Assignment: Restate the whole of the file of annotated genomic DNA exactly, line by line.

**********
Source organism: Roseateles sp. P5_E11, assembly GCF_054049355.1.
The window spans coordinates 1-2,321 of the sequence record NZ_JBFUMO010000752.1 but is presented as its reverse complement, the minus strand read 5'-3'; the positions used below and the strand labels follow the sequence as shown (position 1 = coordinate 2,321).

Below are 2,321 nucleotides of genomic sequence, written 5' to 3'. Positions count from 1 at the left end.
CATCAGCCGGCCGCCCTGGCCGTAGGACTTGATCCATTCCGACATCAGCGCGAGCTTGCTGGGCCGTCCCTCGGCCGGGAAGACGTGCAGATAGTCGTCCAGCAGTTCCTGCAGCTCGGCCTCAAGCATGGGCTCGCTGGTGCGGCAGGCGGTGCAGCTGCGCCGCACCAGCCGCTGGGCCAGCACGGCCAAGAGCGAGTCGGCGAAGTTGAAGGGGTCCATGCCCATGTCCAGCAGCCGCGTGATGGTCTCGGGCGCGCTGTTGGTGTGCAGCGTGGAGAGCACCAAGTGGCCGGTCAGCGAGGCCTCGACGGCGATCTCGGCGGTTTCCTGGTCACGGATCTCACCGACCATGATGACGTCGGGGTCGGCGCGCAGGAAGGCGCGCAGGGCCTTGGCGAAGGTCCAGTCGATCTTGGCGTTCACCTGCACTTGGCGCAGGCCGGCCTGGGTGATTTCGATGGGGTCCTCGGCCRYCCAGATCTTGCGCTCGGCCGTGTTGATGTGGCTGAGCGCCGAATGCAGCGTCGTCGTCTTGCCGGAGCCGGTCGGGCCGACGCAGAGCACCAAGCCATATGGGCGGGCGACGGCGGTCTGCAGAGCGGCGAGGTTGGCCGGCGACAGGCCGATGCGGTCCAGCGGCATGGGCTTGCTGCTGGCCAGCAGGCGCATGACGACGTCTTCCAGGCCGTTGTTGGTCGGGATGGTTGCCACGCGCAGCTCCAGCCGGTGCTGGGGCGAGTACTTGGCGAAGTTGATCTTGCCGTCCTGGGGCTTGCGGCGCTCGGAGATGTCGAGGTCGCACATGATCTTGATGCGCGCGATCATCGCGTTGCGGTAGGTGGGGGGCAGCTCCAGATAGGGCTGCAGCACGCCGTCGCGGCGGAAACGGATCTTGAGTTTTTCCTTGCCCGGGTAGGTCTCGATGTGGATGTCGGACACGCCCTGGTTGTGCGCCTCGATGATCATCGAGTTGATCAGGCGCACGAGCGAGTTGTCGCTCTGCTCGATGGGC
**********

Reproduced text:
Source organism: Roseateles sp. P5_E11, assembly GCF_054049355.1.
The window spans coordinates 1-2,321 of the sequence record NZ_JBFUMO010000752.1 but is presented as its reverse complement, the minus strand read 5'-3'; the positions used below and the strand labels follow the sequence as shown (position 1 = coordinate 2,321).

Below are 2,321 nucleotides of genomic sequence, written 5' to 3'. Positions count from 1 at the left end.
CATCAGCCGGCCGCCCTGGCCGTAGGACTTGATCCATTCCGACATCAGCGCGAGCTTGCTGGGCCGTCCCTCGGCCGGGAAGACGTGCAGATAGTCGTCCAGCAGTTCCTGCAGCTCGGCCTCAAGCATGGGCTCGCTGGTGCGGCAGGCGGTGCAGCTGCGCCGCACCAGCCGCTGGGCCAGCACGGCCAAGAGCGAGTCGGCGAAGTTGAAGGGGTCCATGCCCATGTCCAGCAGCCGCGTGATGGTCTCGGGCGCGCTGTTGGTGTGCAGCGTGGAGAGCACCAAGTGGCCGGTCAGCGAGGCCTCGACGGCGATCTCGGCGGTTTCCTGGTCACGGATCTCACCGACCATGATGACGTCGGGGTCGGCGCGCAGGAAGGCGCGCAGGGCCTTGGCGAAGGTCCAGTCGATCTTGGCGTTCACCTGCACTTGGCGCAGGCCGGCCTGGGTGATTTCGATGGGGTCCTCGGCCRYCCAGATCTTGCGCTCGGCCGTGTTGATGTGGCTGAGCGCCGAATGCAGCGTCGTCGTCTTGCCGGAGCCGGTCGGGCCGACGCAGAGCACCAAGCCATATGGGCGGGCGACGGCGGTCTGCAGAGCGGCGAGGTTGGCCGGCGACAGGCCGATGCGGTCCAGCGGCATGGGCTTGCTGCTGGCCAGCAGGCGCATGACGACGTCTTCCAGGCCGTTGTTGGTCGGGATGGTTGCCACGCGCAGCTCCAGCCGGTGCTGGGGCGAGTACTTGGCGAAGTTGATCTTGCCGTCCTGGGGCTTGCGGCGCTCGGAGATGTCGAGGTCGCACATGATCTTGATGCGCGCGATCATCGCGTTGCGGTAGGTGGGGGGCAGCTCCAGATAGGGCTGCAGCACGCCGTCGCGGCGGAAACGGATCTTGAGTTTTTCCTTGCCCGGGTAGGTCTCGATGTGGATGTCGGACACGCCCTGGTTGTGCGCCTCGATGATCATCGAGTTGATCAGGCGCACGAGCGAGTTGTCGCTCTGCTCGATGGGC